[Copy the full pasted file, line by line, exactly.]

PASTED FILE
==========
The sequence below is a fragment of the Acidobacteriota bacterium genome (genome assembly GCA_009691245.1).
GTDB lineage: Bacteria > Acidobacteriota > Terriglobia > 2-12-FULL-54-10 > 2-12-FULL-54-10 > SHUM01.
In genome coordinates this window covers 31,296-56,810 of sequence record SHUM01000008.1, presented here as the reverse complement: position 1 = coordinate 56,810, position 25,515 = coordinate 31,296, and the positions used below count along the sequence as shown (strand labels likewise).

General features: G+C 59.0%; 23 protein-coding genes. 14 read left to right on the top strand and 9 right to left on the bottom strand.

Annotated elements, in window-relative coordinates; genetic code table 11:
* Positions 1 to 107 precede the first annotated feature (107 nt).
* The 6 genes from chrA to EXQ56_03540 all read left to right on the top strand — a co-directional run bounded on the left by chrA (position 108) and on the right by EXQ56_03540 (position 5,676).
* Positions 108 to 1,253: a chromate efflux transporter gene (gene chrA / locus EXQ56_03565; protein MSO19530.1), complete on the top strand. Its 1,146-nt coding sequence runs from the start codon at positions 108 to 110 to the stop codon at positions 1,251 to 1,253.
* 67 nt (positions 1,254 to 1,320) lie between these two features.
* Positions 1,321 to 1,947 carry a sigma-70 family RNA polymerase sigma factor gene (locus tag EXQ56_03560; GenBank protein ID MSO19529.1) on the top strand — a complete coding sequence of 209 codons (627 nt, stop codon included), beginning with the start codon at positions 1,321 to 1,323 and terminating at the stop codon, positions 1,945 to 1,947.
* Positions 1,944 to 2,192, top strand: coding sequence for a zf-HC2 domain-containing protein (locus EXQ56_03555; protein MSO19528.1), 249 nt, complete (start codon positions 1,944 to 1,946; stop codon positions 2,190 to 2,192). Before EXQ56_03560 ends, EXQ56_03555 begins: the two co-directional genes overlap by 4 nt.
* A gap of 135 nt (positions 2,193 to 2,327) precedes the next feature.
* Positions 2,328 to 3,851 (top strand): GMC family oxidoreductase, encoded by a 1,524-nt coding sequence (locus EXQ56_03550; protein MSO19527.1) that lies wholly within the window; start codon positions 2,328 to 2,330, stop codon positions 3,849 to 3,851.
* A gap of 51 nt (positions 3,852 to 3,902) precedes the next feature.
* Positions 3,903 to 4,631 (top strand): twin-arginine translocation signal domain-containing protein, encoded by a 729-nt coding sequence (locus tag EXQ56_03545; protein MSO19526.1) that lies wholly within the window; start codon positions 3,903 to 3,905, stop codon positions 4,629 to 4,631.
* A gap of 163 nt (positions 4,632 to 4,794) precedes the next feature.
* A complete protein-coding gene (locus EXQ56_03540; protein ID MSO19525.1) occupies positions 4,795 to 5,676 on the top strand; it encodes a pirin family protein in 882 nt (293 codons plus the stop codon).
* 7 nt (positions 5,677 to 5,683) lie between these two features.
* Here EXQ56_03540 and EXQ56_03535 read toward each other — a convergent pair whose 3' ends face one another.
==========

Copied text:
The sequence below is a fragment of the Acidobacteriota bacterium genome (genome assembly GCA_009691245.1).
GTDB lineage: Bacteria > Acidobacteriota > Terriglobia > 2-12-FULL-54-10 > 2-12-FULL-54-10 > SHUM01.
In genome coordinates this window covers 31,296-56,810 of sequence record SHUM01000008.1, presented here as the reverse complement: position 1 = coordinate 56,810, position 25,515 = coordinate 31,296, and the positions used below count along the sequence as shown (strand labels likewise).

General features: G+C 59.0%; 23 protein-coding genes. 14 read left to right on the top strand and 9 right to left on the bottom strand.

Annotated elements, in window-relative coordinates; genetic code table 11:
* Positions 1 to 107 precede the first annotated feature (107 nt).
* The 6 genes from chrA to EXQ56_03540 all read left to right on the top strand — a co-directional run bounded on the left by chrA (position 108) and on the right by EXQ56_03540 (position 5,676).
* Positions 108 to 1,253: a chromate efflux transporter gene (gene chrA / locus EXQ56_03565; protein MSO19530.1), complete on the top strand. Its 1,146-nt coding sequence runs from the start codon at positions 108 to 110 to the stop codon at positions 1,251 to 1,253.
* 67 nt (positions 1,254 to 1,320) lie between these two features.
* Positions 1,321 to 1,947 carry a sigma-70 family RNA polymerase sigma factor gene (locus tag EXQ56_03560; GenBank protein ID MSO19529.1) on the top strand — a complete coding sequence of 209 codons (627 nt, stop codon included), beginning with the start codon at positions 1,321 to 1,323 and terminating at the stop codon, positions 1,945 to 1,947.
* Positions 1,944 to 2,192, top strand: coding sequence for a zf-HC2 domain-containing protein (locus EXQ56_03555; protein MSO19528.1), 249 nt, complete (start codon positions 1,944 to 1,946; stop codon positions 2,190 to 2,192). Before EXQ56_03560 ends, EXQ56_03555 begins: the two co-directional genes overlap by 4 nt.
* A gap of 135 nt (positions 2,193 to 2,327) precedes the next feature.
* Positions 2,328 to 3,851 (top strand): GMC family oxidoreductase, encoded by a 1,524-nt coding sequence (locus EXQ56_03550; protein MSO19527.1) that lies wholly within the window; start codon positions 2,328 to 2,330, stop codon positions 3,849 to 3,851.
* A gap of 51 nt (positions 3,852 to 3,902) precedes the next feature.
* Positions 3,903 to 4,631 (top strand): twin-arginine translocation signal domain-containing protein, encoded by a 729-nt coding sequence (locus tag EXQ56_03545; protein MSO19526.1) that lies wholly within the window; start codon positions 3,903 to 3,905, stop codon positions 4,629 to 4,631.
* A gap of 163 nt (positions 4,632 to 4,794) precedes the next feature.
* A complete protein-coding gene (locus EXQ56_03540; protein ID MSO19525.1) occupies positions 4,795 to 5,676 on the top strand; it encodes a pirin family protein in 882 nt (293 codons plus the stop codon).
* 7 nt (positions 5,677 to 5,683) lie between these two features.
* Here EXQ56_03540 and EXQ56_03535 read toward each other — a convergent pair whose 3' ends face one another.